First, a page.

Photos by Cherie Langlois
Prickly pear cactus is a tourist fave.
Our time in the desert flies by in a sandstorm blur.
We take a scenic boat ride on Saguaro Lake (strange to see so much water – and bald eagles! – in this dry country), enjoy a night of eclectic music at the Arizona Opry (Elvis was there), visit Old Tucson movie studios (gosh, those cowboys are cute), and hike through birdwatching mecca Madera Canyon (spotted wild turkeys, lots of hummingbirds; missed the coveted Elegant Trogon).
We also participate in some less-touristy activities, like running around the neighborhood golf course at dusk looking for javelina and bobcat, only to find about 1,000 bunnies (and one pack rat) instead. Hello? Bobcats? You’re totally missing out here.
We manage to squeeze in some quality time with my folks, too.
Hummingbirds adore the red flowers of the ocotillo.
But the star attraction is the Sonoran desert, a rugged, prickly, sun-struck place completely unlike home.
I know people raise livestock here--we see horses and scrappy cattle--but I can’t imagine my own menagerie living in this desolate country full of venomous snakes, threats of heat stroke, and spine-armored plants.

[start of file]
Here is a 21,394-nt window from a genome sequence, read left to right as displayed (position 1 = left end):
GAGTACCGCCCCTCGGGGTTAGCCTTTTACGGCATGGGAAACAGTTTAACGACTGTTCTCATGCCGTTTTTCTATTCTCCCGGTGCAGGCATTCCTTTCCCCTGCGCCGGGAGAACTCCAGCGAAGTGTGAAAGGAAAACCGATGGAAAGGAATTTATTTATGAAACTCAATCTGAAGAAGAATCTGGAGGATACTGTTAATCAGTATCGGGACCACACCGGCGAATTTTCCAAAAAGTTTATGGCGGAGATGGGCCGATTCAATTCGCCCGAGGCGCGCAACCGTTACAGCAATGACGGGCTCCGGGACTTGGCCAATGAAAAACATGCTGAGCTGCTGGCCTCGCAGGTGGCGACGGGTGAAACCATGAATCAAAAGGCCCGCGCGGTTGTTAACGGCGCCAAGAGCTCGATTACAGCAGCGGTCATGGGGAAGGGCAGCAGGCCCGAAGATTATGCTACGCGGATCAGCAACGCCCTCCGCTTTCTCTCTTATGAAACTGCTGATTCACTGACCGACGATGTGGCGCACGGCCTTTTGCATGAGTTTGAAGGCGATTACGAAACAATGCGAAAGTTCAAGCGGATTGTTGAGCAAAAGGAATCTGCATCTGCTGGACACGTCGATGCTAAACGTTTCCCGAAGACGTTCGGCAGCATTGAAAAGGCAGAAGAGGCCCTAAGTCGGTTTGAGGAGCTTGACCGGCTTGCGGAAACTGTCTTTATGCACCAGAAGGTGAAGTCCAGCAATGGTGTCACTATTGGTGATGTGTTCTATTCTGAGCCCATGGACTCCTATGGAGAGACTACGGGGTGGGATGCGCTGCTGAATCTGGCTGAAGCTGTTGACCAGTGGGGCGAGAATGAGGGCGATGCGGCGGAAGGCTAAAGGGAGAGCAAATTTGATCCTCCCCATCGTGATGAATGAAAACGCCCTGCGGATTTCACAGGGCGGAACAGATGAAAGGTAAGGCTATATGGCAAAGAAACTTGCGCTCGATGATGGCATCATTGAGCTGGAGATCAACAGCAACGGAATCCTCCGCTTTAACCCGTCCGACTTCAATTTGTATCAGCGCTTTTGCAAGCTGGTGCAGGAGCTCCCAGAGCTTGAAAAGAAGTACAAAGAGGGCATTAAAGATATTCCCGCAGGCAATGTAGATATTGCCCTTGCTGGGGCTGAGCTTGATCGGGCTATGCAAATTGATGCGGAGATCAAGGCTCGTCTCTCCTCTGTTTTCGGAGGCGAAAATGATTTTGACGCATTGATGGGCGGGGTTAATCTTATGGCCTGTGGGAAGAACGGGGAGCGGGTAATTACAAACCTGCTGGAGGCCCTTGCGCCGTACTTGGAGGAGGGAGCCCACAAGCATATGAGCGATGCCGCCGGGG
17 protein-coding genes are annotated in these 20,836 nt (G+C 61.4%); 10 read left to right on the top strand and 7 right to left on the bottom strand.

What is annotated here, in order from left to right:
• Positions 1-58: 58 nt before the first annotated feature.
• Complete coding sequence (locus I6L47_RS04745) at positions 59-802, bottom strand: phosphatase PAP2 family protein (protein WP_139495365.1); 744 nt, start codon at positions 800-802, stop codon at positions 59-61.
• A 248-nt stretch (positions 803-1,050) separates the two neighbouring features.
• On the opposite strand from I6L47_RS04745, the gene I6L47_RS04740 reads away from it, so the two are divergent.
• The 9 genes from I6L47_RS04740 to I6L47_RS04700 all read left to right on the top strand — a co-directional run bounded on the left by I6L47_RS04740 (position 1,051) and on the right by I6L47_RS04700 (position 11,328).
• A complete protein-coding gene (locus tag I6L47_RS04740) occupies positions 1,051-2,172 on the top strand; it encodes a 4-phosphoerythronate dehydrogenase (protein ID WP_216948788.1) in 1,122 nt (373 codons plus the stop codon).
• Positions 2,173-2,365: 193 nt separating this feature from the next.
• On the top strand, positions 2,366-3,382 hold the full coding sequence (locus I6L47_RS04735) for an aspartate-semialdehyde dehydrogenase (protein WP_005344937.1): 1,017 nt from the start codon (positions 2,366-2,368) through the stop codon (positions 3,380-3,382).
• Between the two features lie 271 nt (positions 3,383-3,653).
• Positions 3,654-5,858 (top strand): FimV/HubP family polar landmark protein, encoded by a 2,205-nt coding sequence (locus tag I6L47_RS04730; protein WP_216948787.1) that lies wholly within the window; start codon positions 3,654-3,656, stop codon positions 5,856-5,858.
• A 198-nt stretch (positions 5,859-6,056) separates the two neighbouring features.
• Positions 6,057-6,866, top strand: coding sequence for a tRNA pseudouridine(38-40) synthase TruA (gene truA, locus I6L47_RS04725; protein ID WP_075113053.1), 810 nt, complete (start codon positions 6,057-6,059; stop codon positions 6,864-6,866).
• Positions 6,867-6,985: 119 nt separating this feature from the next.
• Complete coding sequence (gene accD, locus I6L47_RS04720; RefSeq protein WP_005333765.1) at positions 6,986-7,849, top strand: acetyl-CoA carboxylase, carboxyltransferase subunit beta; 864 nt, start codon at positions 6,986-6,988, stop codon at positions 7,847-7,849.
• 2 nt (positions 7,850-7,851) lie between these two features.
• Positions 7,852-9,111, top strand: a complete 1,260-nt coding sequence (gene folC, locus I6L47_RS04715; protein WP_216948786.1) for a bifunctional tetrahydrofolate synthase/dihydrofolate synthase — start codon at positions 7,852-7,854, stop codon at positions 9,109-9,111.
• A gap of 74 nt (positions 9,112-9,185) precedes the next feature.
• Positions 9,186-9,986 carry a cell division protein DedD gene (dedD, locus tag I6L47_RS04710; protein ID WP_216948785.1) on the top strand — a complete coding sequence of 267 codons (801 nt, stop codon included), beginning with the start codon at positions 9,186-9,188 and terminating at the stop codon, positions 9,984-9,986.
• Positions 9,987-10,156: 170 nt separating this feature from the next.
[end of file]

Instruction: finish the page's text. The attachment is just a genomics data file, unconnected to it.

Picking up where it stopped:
Here’s just a sampling of the desert pricklies we bumped into (not literally, thank goodness!):
Arizona Barrel Cactus: These stout cacti sport hooked spines and tend to lean to the southwest. Sometimes they lean so far they fall right over.
Brown-Spined Prickly Pear: This cactus species has thin, green oblong pads with spaced clusters of long, straight spines. Juicy red prickly pear fruits make delicious candy, jam, and syrup – popular southwestern souvenirs.
Ocotillo: During dry times, these odd, tall plants look like dead, thorny sticks. When the rains come, though, they bristle all over with small green leaves. Hummingbirds adore the red flowers.
This desert icon, the Saguro, is Cherie's favorite.
Velvet Mesquite: For the indigenous people here, this thorny, deciduous tree with the feathery leaves offered up a treasure trove of fuel, shelter, food, dye, medicine, and more.
Jumping Cholla: We’ve learned to give this bristling, many-branched cactus a wide berth on our hikes; its wickedly barbed spines are famously difficult to yank out.
Saguaro: My hands-down favorite, this desert icon can grow up to 50 feet tall and live over 150 years. It won’t even branch or flower until it reaches the ripe old age of about 70!
Each year, the Tohono O’odham Indians harvest the fruit of this cactus for its tasty red pulp.
Back in Washington, I’m struck by how soft and cool everything looks: cushy green pastures, furry fir trees, puffy rain clouds.
Wet and dismal, too, but I’m trying not to dwell on that. It’s still nice to be home on the farm.
PS. Thanks Mom and Dad for a terrific time in the desert!
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